Tuesday, May 25, 2010

Taxpayers deserve accountability for their $52,927

Providence Journal

Tuesday, May 25, 2010

By Edward Fitzpatrick

You’ve heard of Joe the Plumber, right? Well, here in Rhode Island we have Joe the Constituent Liaison.

Attention is focusing on the fact that Joseph S. Burchfield, the former North Providence Town Council president, faces extortion and bribery charges, accused of joining two other councilmen in pocketing a $25,000 bribe. But it’s also worth noting that Burchfield has been working for the state Senate as a “constituent liaison.” While he’s on unpaid administrative leave now, he had been making $52,927 a year.

And that’s a figure worth keeping in mind as legislators decide whether to pass bills requiring that House and Senate floor votes, and committee votes, be posted on the legislature’s Web site in an easily accessible format.

At a time when elected officials and candidates bombard us with PR via Twitter and Facebook, there’s no excuse for not giving us a simple way to access vital information on how legislators voted on issues we care about. But you’ve already begun to hear the excuses taking shape on Smith Hill: It’s a tough year; we’d love to pass these bills but we’re not sure we can afford it; you understand, right?

Actually, no. Not when legislators are voting on crucial issues such as closing the state budget gap or closing the student achievement gap, enacting pension reform or an updated school-funding formula, deciding the future of a wind turbine project or the future of the bankrupt Twin River slot parlor.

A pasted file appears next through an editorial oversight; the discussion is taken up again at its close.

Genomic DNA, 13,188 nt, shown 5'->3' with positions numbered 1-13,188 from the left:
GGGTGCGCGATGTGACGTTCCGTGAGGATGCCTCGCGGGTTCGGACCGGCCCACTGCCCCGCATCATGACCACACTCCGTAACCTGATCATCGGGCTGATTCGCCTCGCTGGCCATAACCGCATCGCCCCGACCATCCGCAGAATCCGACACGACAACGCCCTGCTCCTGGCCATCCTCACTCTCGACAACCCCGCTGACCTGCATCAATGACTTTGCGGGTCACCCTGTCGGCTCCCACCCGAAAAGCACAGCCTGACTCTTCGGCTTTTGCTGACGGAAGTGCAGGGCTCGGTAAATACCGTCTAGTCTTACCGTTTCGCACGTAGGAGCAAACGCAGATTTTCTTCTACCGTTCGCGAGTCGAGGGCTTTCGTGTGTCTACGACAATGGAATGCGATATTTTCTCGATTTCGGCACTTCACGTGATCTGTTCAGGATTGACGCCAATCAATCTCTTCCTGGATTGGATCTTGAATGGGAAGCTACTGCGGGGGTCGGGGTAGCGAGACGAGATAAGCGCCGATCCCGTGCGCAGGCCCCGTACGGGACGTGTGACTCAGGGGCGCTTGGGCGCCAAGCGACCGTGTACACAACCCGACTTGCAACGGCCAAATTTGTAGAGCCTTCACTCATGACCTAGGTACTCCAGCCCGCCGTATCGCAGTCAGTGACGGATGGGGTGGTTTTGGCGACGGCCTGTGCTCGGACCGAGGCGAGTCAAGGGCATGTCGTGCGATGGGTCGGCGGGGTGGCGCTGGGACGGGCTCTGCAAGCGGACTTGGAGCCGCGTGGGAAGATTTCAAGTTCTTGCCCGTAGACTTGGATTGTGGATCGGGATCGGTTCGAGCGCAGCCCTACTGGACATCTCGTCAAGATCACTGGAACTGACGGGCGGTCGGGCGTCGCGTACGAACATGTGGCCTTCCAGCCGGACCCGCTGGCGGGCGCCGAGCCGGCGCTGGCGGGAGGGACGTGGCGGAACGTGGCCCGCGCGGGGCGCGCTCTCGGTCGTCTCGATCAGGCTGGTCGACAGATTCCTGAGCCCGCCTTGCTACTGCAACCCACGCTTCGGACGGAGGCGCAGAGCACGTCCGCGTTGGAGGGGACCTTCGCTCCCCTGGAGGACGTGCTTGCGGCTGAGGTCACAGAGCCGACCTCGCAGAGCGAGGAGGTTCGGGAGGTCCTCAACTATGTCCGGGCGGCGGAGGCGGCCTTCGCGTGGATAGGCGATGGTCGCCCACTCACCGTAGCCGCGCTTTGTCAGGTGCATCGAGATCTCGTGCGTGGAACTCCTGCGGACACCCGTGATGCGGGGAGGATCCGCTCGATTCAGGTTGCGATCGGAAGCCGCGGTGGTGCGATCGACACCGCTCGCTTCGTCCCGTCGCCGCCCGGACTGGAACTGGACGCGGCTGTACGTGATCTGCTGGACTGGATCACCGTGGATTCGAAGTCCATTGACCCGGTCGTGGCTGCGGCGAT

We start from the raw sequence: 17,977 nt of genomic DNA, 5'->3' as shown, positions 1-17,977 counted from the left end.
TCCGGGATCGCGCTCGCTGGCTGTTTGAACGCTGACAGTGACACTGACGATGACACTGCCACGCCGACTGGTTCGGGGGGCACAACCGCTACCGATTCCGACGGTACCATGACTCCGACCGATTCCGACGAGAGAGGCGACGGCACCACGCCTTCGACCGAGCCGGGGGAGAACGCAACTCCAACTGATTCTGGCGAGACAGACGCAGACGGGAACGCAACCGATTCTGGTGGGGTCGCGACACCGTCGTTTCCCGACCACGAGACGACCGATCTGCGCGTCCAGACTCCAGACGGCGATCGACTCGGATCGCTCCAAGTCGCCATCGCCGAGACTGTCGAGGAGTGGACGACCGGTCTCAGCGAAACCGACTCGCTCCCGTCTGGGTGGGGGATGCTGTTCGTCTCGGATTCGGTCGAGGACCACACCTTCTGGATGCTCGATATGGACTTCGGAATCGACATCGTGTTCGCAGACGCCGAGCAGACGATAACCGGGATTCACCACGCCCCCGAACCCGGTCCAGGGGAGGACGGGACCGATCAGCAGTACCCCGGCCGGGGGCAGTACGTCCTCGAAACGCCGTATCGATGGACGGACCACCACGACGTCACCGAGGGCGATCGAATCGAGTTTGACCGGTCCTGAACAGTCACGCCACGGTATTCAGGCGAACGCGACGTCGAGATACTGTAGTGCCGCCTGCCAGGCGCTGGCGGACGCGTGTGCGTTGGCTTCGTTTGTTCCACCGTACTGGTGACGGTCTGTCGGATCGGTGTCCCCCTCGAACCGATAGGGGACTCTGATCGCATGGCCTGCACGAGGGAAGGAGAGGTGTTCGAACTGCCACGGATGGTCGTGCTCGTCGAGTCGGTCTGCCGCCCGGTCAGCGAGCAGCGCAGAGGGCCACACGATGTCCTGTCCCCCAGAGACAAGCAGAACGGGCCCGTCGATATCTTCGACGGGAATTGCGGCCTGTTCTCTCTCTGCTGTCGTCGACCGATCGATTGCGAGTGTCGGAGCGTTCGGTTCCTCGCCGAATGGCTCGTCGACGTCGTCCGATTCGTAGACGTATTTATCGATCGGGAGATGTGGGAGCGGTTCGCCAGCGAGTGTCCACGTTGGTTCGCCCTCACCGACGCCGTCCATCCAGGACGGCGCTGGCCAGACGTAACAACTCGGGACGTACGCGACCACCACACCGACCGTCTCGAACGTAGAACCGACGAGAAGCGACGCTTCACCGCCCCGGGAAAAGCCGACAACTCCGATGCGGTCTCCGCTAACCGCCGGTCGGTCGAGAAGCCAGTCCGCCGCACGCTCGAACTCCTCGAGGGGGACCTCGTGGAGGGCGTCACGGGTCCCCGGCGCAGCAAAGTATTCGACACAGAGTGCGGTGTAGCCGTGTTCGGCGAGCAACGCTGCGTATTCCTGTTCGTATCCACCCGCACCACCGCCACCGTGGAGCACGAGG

And not when we’re spending $52,927 a year in taxpayer money for the likes of Joe the Constituent Liaison.

True constituent service would involve putting floor votes and committee votes into an easy-to-search format. While online House and Senate journals already include daily floor votes, curious citizens must know the date of the vote and scroll through a lengthy document. And about the only way to get a recent committee vote is go to the State House and track down a committee clerk.

Some state legislators want to follow Arizona’s example when it comes to cracking down on illegal immigration, but we’ll see if they also follow Arizona’s lead when it comes to public information. The Arizona legislature’s Web site not only gives you easy access to floor and committee votes on the controversial immigration bill, you can also see video of committee and floor discussions of the bill.

“We are so far behind in some respects,” said John M. Marion, executive director of Common Cause Rhode Island.

For example, Rhode Island is the only state that does not stream audio or video of legislative floor debates, Marion said. And we have the most cumbersome process for monitoring legislative votes online, he said, explaining that unlike other states, Rhode Island posts floor votes in PDF documents, which must be downloaded and cannot be quickly searched online.

Marion took note of one Byzantine twist to Senate journals: A “legislative day” can include multiple calendar days, so in February one of the Senate’s legislative days lasted two weeks, meaning it took 14 days for the Senate Journal to reflect votes from that legislative day.

Marion said the Assembly could post committee votes online without spending any money. “We’ll call that the Hyundai version,” he said.

And while the Assembly would have to spend some money to post floor votes in a more easily accessible format, Marion said, “For the price of one constituent liaison, you could likely have the Cadillac of legislative Web sites.”

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